By Denny Wilkins
As a citizen of the United States of America, you can criticize your government as intelligently, as profanely, or as stupidly as you wish. You can call the president of the nation an unintelligent, uninspiring, and incompetent leader. You can call your representative in Congress a buffoonish party hack and urge his or her removal from office. You can attack the policies enacted by government at all levels as often as you wish.
You can assemble with others to complain about the government. You can petition the government for redress of grievances. You can practice a religion free of government interference. Most importantly, you have the right to speak your mind. You can say whatever you want about the government short of advocating violence to overthrow it. You are free to speak or write critically about the actions or inactions of your government.
You can be a critic of your government because for more than two centuries, hundreds of thousands of Americans before you fought and died for your right to do so. Exercising your rights honors those men and women.
Exercising your rights is not criminal, evil, or treasonous. These rights are guaranteed to you by the Constitution. Founders placed them in that governing document with the expectation that citizens would use them — that citizens would be empowered and expected to act as critics and redoubts against the political or legal shortcomings of their government.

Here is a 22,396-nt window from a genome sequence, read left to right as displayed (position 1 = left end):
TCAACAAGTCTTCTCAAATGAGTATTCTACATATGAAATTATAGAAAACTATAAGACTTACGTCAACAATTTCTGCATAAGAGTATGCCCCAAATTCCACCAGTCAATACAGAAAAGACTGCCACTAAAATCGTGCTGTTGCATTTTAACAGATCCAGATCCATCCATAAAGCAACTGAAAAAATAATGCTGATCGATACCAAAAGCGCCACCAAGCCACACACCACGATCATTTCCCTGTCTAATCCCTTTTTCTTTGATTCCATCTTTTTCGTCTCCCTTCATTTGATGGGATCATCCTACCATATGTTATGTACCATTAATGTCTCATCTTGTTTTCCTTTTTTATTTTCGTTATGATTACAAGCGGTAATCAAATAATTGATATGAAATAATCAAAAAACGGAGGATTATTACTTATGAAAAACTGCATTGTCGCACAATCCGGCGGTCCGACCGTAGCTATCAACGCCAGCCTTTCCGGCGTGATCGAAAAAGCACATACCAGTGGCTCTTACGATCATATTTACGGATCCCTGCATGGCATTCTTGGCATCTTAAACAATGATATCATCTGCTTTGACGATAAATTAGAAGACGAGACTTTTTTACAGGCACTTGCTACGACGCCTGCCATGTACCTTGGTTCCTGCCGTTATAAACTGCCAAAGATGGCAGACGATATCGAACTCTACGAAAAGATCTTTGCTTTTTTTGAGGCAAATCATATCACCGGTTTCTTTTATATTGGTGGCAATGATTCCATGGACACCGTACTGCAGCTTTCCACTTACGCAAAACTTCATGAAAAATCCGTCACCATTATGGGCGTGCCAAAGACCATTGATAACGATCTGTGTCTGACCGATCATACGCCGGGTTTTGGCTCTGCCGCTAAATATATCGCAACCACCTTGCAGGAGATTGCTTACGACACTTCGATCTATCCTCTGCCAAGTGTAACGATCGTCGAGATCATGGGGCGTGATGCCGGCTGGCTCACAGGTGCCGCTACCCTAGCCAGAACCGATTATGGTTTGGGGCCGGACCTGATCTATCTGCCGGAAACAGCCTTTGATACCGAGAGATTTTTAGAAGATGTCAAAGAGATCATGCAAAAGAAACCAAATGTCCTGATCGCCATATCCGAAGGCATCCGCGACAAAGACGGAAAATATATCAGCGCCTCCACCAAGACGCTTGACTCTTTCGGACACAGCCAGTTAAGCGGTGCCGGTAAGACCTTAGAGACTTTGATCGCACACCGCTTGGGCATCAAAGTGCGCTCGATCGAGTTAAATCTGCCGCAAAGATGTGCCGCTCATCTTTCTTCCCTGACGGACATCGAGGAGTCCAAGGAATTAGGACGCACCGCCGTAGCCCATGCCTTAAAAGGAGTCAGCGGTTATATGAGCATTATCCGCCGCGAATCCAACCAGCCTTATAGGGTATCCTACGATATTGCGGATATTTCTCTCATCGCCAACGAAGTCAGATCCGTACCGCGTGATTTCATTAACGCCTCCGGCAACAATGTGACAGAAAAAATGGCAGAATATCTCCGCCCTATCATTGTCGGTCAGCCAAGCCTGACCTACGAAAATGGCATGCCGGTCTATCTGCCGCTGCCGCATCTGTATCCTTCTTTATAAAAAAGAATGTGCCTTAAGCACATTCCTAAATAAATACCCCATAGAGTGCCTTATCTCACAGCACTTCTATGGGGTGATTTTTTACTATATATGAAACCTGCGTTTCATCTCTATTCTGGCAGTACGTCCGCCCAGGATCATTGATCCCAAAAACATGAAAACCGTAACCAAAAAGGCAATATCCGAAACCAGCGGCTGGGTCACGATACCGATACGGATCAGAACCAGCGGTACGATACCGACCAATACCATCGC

In this young century, however, Americans have suffered increased assaults on their rights — especially privacy — by their own government, all in the name of the proclaimed need for “national security.” Because of fear, government continues to attempt to foreclose on constitutional protections.
Government may erode constitutional guarantees in the absence of the watchful eye of the governed. Rights not exercised may become rights lost. It is an obligation of citizenship for Americans that they continually critique and comment on the actions of their government. That is how we shape our government. Failure to do so allows government to shape us and our rights instead.
America has a slew of problems confronting it — loss of respect from abroad, an uncertain future for its economy, current and potential foreign conflicts, a two-party system run amok, and an enormous fiscal deficit, just to name a few.
In this moment, as political divisiveness tarnishes that “shining city upon a hill,” it is imperative that Americans — all Americans — exercise their constitutional rights.
Disagreements among Americans have always abounded. But our constitutional rights and obligations should be used to bind our wounds, not create new injuries.
Dr. Denny Wilkins worked as a reporter and editor at a rural New England newspaper for two decades. He has taught journalism at St. Bonaventure University for nearly a quarter of a century. This post was adapted from an article at scholarsandrogues.com by the author.